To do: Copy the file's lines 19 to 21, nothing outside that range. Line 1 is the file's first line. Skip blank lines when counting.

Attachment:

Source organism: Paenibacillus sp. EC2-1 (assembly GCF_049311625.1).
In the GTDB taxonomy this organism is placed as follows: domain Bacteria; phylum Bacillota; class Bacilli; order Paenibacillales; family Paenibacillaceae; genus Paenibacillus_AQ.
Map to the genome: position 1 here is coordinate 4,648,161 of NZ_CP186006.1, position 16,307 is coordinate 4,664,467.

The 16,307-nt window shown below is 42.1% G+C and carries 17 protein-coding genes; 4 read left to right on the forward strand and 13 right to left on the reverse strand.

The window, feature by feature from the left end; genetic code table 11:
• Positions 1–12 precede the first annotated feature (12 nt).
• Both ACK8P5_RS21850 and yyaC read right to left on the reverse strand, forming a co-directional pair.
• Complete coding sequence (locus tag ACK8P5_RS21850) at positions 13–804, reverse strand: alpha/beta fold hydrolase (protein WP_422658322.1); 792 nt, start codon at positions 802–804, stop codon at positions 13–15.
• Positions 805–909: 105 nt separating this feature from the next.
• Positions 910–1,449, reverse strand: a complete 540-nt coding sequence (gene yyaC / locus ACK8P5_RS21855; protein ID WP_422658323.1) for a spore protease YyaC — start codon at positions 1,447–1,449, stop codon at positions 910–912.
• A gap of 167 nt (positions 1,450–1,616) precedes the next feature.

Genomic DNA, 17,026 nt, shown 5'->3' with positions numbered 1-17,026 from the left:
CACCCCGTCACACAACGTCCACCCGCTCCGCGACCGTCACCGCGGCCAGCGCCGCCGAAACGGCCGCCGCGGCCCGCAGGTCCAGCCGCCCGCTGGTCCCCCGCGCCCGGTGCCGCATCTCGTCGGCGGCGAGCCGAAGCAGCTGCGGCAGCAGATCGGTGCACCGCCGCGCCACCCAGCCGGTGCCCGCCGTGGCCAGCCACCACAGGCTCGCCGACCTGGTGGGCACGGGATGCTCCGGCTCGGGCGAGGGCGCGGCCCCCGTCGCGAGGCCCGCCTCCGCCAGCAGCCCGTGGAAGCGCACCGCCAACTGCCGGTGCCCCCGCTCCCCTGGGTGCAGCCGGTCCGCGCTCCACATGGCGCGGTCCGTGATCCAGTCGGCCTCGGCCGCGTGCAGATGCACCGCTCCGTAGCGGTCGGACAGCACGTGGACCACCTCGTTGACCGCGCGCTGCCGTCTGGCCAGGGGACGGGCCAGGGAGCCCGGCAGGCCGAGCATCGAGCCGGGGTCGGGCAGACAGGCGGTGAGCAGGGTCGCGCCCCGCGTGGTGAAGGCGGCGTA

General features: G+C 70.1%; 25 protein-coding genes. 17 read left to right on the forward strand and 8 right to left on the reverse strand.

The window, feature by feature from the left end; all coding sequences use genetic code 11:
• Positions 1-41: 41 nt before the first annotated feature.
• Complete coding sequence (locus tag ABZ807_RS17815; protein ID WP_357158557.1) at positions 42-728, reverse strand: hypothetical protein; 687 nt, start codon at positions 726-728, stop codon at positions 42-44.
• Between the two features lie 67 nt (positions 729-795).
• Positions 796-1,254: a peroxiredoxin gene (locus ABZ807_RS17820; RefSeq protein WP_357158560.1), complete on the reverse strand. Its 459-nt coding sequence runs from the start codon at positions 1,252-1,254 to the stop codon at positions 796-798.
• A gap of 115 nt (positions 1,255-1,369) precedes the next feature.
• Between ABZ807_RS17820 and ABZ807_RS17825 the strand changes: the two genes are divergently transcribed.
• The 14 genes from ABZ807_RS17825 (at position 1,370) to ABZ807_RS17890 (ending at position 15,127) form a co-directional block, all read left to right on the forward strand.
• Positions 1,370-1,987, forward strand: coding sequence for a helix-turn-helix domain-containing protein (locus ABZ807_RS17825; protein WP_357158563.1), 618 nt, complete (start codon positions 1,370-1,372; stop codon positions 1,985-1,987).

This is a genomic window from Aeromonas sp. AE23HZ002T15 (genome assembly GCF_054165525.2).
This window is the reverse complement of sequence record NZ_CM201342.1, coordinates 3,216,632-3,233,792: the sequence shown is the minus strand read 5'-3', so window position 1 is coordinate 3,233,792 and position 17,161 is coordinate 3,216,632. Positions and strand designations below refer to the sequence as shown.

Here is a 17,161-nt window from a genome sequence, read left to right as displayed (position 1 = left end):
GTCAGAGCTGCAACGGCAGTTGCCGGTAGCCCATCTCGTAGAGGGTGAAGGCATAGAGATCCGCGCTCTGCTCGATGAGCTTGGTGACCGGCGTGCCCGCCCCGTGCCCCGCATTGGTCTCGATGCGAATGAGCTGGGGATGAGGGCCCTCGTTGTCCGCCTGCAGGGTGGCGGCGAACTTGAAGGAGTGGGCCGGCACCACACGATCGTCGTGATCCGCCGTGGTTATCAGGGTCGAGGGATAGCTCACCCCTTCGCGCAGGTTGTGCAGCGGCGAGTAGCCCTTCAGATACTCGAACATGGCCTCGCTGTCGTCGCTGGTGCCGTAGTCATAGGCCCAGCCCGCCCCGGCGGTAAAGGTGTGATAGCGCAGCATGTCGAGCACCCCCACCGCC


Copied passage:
• Positions 796-1,254: a peroxiredoxin gene (locus ABZ807_RS17820; RefSeq protein WP_357158560.1), complete on the reverse strand. Its 459-nt coding sequence runs from the start codon at positions 1,252-1,254 to the stop codon at positions 796-798.
• A gap of 115 nt (positions 1,255-1,369) precedes the next feature.
• Between ABZ807_RS17820 and ABZ807_RS17825 the strand changes: the two genes are divergently transcribed.